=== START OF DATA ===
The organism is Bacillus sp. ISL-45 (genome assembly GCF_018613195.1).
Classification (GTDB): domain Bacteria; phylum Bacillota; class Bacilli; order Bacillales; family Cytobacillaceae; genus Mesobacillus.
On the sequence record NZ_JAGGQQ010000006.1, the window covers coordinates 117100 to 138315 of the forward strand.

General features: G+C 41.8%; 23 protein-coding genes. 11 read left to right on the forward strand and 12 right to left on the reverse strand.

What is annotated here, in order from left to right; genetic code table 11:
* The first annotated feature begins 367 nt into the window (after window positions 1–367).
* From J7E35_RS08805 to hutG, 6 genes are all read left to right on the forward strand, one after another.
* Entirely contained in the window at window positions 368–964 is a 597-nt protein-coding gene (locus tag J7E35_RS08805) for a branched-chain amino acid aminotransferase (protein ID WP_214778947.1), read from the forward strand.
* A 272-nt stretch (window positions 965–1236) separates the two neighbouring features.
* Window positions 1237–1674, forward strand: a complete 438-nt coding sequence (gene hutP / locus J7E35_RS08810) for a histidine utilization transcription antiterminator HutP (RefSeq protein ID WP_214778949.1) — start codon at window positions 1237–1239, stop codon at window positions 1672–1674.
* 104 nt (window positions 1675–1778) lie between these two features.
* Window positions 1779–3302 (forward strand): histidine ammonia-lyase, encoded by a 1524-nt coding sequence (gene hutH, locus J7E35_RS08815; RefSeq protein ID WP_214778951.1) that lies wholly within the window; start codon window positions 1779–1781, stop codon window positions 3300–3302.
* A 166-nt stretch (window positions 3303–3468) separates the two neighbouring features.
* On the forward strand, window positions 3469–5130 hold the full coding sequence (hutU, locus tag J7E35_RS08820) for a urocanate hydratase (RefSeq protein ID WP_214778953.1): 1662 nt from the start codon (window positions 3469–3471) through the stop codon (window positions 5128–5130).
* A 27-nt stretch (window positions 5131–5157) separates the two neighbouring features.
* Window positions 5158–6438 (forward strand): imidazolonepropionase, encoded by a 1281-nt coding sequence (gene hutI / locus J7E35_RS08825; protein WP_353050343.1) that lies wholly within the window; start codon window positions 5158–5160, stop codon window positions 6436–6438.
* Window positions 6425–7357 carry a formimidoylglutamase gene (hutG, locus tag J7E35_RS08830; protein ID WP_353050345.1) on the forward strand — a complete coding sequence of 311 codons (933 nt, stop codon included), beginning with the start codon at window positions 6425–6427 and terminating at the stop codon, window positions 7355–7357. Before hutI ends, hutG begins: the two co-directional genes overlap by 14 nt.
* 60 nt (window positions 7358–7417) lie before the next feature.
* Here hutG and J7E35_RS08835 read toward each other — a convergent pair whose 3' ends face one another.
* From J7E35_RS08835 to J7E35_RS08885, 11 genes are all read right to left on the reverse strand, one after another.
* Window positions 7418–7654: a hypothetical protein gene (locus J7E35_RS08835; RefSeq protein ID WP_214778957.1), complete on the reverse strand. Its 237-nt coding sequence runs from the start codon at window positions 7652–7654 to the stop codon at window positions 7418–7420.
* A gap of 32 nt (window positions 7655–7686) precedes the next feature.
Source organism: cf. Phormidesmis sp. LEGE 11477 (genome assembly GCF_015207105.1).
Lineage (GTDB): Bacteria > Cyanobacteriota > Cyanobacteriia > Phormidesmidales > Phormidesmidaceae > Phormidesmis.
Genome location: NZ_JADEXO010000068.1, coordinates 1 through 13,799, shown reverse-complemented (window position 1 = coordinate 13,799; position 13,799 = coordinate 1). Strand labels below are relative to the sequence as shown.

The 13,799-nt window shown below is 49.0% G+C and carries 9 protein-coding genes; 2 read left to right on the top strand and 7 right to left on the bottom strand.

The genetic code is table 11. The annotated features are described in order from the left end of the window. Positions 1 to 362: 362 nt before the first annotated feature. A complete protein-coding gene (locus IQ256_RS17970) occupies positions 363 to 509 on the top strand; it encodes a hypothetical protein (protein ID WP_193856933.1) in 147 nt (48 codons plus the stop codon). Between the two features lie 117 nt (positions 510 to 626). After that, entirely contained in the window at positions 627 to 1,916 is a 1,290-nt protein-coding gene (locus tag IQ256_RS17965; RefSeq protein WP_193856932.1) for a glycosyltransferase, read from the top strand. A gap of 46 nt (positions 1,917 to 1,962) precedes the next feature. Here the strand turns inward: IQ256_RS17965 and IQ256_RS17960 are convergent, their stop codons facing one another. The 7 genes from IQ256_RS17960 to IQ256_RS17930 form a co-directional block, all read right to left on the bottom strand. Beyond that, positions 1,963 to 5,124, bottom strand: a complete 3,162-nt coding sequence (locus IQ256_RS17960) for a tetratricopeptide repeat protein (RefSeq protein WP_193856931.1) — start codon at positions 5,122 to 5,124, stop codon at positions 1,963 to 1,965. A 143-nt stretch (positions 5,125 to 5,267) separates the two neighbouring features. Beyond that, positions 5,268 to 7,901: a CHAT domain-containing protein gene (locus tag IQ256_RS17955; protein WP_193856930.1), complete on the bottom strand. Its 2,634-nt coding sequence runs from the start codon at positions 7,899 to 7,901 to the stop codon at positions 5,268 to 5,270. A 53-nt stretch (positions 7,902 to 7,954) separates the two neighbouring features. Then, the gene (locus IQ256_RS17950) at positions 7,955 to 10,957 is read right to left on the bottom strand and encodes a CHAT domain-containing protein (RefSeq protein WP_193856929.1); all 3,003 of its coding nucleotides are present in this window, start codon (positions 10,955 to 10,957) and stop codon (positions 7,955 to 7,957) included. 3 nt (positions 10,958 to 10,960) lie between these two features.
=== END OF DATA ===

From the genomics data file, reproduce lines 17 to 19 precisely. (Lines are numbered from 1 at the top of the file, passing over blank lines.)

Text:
* Window positions 6425–7357 carry a formimidoylglutamase gene (hutG, locus tag J7E35_RS08830; protein ID WP_353050345.1) on the forward strand — a complete coding sequence of 311 codons (933 nt, stop codon included), beginning with the start codon at window positions 6425–6427 and terminating at the stop codon, window positions 7355–7357. Before hutI ends, hutG begins: the two co-directional genes overlap by 14 nt.
* 60 nt (window positions 7358–7417) lie before the next feature.
* Here hutG and J7E35_RS08835 read toward each other — a convergent pair whose 3' ends face one another.